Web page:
Back in June, the Monmouth area (and a good part of west central Illinois) experienced some pretty nasty storms. If you saw the photos on our Facebook page, you might have thought the worst about the Fantasy Farming Challenge plots. However, one amazing thing about agriculture is that plants tend to be very resilient – let me show you what I mean.
We set up a camera in a spot that captured the outskirts of a soybean plot and two corn fields (one is in the distance) and collected images just about every day between June 22 and July 22. As you may remember from our last update, the corn was getting ready to go through a big growth spurt (from V6-VT).
At the time when the storm hit, the corn plants already had their work cut out for them to gain height and prepare for pollination. Everything on the farm sustained high winds and hail damage, but as you can see, the corn plants managed to pick themselves back up. It’s pretty cool to see.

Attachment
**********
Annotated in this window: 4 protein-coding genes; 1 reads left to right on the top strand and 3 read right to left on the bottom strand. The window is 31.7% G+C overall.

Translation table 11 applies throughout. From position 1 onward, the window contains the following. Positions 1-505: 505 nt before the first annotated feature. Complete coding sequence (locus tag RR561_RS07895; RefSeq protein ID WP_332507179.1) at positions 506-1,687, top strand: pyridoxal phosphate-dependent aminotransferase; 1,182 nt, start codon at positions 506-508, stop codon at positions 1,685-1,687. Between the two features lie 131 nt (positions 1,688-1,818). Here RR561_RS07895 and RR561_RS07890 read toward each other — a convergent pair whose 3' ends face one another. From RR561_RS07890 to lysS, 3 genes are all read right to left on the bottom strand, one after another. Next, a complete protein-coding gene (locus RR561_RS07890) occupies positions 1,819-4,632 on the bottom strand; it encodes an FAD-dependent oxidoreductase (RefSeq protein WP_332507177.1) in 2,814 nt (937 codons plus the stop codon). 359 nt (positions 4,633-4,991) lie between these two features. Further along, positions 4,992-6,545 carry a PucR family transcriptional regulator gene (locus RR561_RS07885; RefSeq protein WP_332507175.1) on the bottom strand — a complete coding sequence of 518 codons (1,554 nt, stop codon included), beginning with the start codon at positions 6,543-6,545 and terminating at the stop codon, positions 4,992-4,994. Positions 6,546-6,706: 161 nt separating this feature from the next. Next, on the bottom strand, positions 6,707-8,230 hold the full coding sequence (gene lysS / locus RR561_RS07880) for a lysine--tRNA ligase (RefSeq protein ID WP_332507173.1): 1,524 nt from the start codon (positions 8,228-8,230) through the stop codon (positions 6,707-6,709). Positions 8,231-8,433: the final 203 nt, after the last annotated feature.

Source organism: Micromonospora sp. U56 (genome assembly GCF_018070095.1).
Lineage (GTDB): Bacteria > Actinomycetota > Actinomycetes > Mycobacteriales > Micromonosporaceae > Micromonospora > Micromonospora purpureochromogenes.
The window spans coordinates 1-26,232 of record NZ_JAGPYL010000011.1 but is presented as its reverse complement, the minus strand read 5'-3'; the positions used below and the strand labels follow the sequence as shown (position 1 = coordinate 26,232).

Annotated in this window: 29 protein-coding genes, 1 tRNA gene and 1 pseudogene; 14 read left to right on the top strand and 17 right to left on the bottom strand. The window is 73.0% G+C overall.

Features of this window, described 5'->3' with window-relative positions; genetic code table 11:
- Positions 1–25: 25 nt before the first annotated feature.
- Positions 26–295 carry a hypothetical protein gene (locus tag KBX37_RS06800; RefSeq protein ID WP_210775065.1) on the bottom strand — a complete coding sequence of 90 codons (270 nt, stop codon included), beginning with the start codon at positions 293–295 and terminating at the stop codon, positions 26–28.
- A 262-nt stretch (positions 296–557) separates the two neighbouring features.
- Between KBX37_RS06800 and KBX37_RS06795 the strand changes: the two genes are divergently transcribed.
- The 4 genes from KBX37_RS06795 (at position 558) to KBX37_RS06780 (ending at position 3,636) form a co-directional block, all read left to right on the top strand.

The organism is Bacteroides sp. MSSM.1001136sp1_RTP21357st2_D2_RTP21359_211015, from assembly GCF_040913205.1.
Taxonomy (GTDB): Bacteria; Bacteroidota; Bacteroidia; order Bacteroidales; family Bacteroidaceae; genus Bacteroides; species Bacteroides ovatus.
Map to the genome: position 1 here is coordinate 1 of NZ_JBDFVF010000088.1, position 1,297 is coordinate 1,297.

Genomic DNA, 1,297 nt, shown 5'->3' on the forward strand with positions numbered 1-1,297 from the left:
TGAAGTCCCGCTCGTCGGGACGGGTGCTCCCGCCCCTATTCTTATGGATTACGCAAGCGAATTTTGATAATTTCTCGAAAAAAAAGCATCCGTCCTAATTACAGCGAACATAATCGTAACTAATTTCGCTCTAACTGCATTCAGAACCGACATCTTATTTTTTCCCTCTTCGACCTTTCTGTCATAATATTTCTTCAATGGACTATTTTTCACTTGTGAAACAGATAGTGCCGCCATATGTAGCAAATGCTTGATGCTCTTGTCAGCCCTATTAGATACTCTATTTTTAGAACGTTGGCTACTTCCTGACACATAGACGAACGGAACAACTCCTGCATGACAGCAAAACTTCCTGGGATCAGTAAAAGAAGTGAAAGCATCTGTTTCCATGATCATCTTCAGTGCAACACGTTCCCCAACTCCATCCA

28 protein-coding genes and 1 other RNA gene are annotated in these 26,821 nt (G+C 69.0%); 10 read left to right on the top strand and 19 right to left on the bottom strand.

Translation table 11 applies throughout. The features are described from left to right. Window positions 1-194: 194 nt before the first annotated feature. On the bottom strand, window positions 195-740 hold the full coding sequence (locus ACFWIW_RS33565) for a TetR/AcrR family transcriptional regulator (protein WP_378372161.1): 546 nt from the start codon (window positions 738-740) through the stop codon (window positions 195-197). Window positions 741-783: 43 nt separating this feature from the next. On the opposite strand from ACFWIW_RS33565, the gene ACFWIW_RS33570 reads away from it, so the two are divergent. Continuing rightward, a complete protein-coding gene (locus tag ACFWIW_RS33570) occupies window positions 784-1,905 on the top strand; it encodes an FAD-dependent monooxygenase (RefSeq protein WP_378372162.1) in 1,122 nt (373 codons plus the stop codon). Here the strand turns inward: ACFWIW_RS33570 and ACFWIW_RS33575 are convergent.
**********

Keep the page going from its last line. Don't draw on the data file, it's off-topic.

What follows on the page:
Here is a time-lapse video showing some corn in the right foreground and soy on the left.
I’ll be providing a more in-depth update from the farm soon. Stay cool in this heat!
Troy is formerly a high school Agriculture teacher and FFA advisor who is passionate about teaching Agronomics, Ag Science, and Plant Biology. Now the manager of the Monmouth Learning Center, Troy has led the Fantasy Farming Challenge for the past three years, helping hundreds of high school students to understand the choices farmers make against the challenges of weather, disease, weed management, and insect pressure.